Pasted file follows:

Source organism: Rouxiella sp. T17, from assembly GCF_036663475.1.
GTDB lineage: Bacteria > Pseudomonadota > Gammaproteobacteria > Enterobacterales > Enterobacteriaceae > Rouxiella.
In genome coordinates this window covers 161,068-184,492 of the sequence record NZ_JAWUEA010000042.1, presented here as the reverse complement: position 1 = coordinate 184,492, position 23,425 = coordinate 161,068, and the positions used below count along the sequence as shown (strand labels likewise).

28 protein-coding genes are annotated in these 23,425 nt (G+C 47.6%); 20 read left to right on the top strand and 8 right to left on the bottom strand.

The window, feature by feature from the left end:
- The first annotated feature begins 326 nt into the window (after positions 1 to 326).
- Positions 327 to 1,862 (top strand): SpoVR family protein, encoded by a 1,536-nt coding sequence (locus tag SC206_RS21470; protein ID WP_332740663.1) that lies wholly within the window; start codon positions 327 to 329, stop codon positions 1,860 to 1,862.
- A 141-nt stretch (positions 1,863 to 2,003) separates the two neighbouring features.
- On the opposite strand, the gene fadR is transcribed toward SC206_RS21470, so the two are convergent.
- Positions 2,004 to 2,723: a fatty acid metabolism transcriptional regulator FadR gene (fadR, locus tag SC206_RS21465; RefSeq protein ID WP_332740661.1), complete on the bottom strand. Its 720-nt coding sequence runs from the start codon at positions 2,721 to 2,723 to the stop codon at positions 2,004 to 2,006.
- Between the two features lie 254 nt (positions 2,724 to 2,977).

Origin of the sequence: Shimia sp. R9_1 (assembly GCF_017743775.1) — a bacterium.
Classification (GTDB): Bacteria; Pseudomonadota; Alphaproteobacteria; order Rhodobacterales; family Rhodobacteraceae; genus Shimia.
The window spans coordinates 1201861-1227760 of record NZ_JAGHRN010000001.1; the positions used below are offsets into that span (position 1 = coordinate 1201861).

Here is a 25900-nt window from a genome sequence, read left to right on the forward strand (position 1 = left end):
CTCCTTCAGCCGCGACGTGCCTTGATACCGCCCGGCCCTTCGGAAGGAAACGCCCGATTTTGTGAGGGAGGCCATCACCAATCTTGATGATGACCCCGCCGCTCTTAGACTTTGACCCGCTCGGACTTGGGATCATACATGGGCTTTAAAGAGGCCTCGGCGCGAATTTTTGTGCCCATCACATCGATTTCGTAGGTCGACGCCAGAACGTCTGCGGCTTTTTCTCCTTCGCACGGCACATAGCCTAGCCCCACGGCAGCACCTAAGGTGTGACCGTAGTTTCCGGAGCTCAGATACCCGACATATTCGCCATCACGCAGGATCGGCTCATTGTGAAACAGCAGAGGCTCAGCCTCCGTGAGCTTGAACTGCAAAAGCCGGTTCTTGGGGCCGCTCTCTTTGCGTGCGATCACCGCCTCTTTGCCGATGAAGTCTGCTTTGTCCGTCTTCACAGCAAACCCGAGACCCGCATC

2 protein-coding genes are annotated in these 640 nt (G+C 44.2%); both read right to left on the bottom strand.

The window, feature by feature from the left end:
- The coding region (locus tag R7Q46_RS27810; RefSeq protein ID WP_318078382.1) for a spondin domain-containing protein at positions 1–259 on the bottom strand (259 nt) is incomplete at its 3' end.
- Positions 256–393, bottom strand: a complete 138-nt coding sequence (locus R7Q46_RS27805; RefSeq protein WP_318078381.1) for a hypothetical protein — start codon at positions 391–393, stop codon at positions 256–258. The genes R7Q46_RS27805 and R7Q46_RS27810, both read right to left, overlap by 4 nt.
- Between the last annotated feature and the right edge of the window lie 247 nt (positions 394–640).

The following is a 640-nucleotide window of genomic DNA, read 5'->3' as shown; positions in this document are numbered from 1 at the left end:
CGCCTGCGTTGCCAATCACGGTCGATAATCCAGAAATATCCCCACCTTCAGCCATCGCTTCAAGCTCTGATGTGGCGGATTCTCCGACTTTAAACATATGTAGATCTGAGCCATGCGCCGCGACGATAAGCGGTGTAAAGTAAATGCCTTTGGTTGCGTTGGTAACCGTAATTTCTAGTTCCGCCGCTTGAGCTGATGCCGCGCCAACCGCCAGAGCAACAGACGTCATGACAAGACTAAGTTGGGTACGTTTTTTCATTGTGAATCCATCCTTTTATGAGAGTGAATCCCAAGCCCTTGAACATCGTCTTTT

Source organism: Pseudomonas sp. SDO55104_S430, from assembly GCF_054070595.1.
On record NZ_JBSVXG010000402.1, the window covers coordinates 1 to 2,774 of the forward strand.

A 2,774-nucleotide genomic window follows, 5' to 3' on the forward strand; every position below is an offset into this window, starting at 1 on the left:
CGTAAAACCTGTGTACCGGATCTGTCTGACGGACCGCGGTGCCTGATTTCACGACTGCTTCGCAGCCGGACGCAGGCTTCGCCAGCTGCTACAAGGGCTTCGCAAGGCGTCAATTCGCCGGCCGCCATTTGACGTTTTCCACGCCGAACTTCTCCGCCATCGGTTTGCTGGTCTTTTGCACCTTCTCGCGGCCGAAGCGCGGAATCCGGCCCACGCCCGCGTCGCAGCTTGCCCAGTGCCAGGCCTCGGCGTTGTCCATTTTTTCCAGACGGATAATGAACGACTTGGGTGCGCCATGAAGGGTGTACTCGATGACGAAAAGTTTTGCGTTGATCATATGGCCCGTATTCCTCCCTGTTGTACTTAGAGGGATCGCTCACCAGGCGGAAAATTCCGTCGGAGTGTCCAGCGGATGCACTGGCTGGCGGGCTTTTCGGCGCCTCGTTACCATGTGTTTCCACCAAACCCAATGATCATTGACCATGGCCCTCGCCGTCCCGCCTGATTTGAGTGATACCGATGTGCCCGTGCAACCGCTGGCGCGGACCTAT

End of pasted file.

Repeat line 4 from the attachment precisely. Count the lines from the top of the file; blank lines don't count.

28 protein-coding genes are annotated in these 23,425 nt (G+C 47.6%); 20 read left to right on the top strand and 8 right to left on the bottom strand.